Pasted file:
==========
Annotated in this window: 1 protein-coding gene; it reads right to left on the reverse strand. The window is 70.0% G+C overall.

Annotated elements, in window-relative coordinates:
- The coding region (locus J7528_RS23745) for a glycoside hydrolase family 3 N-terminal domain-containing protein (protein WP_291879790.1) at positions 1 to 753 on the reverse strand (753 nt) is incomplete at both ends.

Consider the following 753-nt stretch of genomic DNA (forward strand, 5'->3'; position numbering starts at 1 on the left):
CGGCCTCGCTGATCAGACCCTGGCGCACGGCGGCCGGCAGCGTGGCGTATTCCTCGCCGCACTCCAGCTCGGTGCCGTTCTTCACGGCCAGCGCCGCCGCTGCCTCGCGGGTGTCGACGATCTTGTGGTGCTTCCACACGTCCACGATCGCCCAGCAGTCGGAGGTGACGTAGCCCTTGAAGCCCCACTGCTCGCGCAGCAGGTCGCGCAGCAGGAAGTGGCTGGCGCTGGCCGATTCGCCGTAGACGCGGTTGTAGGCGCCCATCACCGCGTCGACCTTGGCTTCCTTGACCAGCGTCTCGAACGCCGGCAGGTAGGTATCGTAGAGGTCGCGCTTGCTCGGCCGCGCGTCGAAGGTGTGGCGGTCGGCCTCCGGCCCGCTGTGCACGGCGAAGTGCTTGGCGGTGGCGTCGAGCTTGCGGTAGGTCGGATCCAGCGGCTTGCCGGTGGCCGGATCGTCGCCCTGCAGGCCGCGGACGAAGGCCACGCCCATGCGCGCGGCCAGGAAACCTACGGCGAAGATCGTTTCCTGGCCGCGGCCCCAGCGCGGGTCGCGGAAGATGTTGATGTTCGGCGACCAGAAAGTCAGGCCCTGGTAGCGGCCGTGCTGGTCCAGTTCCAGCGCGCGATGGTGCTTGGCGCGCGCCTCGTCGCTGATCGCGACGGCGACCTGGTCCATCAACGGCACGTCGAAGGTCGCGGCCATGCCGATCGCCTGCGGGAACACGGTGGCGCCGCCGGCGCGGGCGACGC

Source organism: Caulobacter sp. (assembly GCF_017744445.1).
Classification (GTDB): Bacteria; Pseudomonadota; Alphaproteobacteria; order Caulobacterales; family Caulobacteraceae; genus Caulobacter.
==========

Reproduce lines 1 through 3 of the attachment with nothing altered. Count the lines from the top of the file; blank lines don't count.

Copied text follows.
Annotated in this window: 1 protein-coding gene; it reads right to left on the reverse strand. The window is 70.0% G+C overall.

Annotated elements, in window-relative coordinates:
- The coding region (locus J7528_RS23745) for a glycoside hydrolase family 3 N-terminal domain-containing protein (protein WP_291879790.1) at positions 1 to 753 on the reverse strand (753 nt) is incomplete at both ends.